June 4, 2014

Rugby Union - Coaching a wide to wide attack

Written by:
Matthew Bebbington

Wide to Wide Attacking Set Ups

With defences now being ultra-organised and destructive it is imperative that all teams have various attacking shapes to utilise when they have possession from set piece or open play.

Defences will soon work your attacking strategy out if you only have one. A good example of this is Wales’ struggle to beat the SANZAR teams with their base attacking pattern of ‘same way’. They tend to play all the way to the far touchline to ‘exhaust’ the space, usually using their forwards running off 9, with little passing involved. They tend to rely on power and brute force rather than intelligent passing movements and running lines.

Yes, they have been by far the most successful Northern Hemisphere team for a number of years now, but it is my belief they need to be able to change their ‘base pattern’ during matches when appropriate to keep the defence guessing to increase try scoring opportunities, especially against the Southern Hemisphere teams.

One such strategy is to play with a wide-wide set up from set pieces.  This has traditionally been utilised by the Crusaders in the Super 15 and has recently been adopted by the Cheetahs in South Africa.

This involves attacking the far touchline immediately from lineouts or scrums (in the 15m channel) and then integrating forwards into the back line in the return play so you have the full width of the pitch available for you to play with.  Forwards must have high quality catching, fixing, passing and decision making skills – they are not just dummy runners. This does not mean you have to attack wide from this 1st ruck, it just gives you the option to do so.

The best teams at utilising this set up, like the All Blacks and Crusaders, then have high quality decision makers and communicators to decide which area of the pitch to attack from the 1st ruck depending on the defensive spacing in front of them. This can either be:

  1. Attacking narrow if defensive guards, bodyguards and A defender are spread (attack pick and go close to the ruck, forwards running off 9)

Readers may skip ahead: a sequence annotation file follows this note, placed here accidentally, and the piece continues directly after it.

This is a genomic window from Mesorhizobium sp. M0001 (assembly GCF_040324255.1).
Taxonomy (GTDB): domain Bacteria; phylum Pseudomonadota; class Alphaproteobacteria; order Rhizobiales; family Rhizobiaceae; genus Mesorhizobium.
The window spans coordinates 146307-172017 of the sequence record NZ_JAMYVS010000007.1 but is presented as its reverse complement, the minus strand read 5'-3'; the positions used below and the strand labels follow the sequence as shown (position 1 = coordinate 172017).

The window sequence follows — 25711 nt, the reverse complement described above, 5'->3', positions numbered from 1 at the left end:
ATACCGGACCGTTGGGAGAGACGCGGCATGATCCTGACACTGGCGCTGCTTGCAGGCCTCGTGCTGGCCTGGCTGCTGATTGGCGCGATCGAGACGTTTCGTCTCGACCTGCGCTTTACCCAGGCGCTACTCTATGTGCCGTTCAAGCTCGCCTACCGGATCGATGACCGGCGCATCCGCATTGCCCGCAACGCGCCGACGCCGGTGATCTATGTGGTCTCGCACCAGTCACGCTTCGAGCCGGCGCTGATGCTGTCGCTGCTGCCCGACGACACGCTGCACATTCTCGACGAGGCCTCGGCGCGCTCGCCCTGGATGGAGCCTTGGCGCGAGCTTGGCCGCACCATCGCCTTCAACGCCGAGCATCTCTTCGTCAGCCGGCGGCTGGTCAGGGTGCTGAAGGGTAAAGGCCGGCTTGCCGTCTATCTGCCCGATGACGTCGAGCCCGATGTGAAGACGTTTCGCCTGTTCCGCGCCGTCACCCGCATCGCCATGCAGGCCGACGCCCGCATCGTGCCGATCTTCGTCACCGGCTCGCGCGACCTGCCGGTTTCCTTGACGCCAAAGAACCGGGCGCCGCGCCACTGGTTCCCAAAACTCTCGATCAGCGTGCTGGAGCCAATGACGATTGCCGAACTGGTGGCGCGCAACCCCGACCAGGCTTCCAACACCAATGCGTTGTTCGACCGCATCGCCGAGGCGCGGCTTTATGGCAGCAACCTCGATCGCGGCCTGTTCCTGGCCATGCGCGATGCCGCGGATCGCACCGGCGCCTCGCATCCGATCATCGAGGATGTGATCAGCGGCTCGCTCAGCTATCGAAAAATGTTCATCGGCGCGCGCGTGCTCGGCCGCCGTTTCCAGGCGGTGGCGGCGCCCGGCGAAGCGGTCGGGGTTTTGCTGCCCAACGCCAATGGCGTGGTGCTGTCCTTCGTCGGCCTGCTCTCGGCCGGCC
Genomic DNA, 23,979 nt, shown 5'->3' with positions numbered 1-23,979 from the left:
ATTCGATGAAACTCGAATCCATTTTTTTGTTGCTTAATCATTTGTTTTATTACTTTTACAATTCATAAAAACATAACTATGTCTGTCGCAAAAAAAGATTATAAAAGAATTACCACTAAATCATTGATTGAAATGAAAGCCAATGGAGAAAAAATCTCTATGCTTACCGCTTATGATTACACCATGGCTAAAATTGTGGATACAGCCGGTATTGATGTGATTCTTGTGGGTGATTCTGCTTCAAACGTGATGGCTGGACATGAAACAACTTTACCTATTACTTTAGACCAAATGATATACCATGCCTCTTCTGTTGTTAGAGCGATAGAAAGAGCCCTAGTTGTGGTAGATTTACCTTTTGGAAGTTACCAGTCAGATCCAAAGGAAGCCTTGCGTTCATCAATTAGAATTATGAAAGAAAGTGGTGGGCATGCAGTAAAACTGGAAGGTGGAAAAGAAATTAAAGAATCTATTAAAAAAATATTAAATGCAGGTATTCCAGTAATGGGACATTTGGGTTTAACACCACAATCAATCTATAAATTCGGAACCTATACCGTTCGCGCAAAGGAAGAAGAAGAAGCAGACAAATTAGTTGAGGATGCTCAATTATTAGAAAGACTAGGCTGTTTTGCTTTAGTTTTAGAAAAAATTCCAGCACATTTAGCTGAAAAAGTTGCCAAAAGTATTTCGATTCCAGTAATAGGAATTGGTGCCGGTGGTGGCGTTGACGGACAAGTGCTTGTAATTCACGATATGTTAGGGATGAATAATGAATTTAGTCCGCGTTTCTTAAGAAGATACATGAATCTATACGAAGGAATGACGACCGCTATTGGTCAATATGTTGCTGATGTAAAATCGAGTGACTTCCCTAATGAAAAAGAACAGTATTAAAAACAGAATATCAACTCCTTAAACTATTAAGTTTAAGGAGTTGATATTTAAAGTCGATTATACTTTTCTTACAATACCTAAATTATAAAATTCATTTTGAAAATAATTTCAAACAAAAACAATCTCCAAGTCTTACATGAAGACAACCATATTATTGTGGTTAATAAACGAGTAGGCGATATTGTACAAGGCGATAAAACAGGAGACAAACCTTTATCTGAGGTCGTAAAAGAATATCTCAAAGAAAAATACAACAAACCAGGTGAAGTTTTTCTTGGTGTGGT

2. Attacking the midfield if the defence is spread from A defender outwards leaving no obvious space out wide (attack playing off the 1st or 2nd back receiver to penetrate defensive line)
  3. Attacking wide if there is an obvious overlap with defence narrow OR there are obvious mismatches to exploit, like front row defenders v wingers/back row attackers (playing back to the far touchline with passing or cross-field kick)

I will now show you 2 simple wide-wide set ups to exploit 2 different types of defensive shapes that, after doing your analysis on the team you play next, you may be able to use successfully with your team. For the simplicity, here are the team calls I will be using:

  • PAINT = team is attacking the far touchline from the set piece
  • ZERO = forwards playing off 9
  • ONE = forwards playing off 10 (or 1st back receiver)
  • TWO = playing off 2nd back receiver
  • JET = attack wide (obvious overlap)


The key to these wide-wide set ups are their flexibility. It allows you play narrow, in the midfield or wide on the return play. Any defensive line has weaknesses (space/mismatches). It is up us, as coaches, to help players recognise these weaknesses quickly in order to choose the best option to allow the get behind the defensive line by penetrating through it or moving the ball around the defence.

The challenge now is can you design practices around these wide-wide attacking shapes to increase your players’ positional awareness and roles as well as the quality of their decision making?

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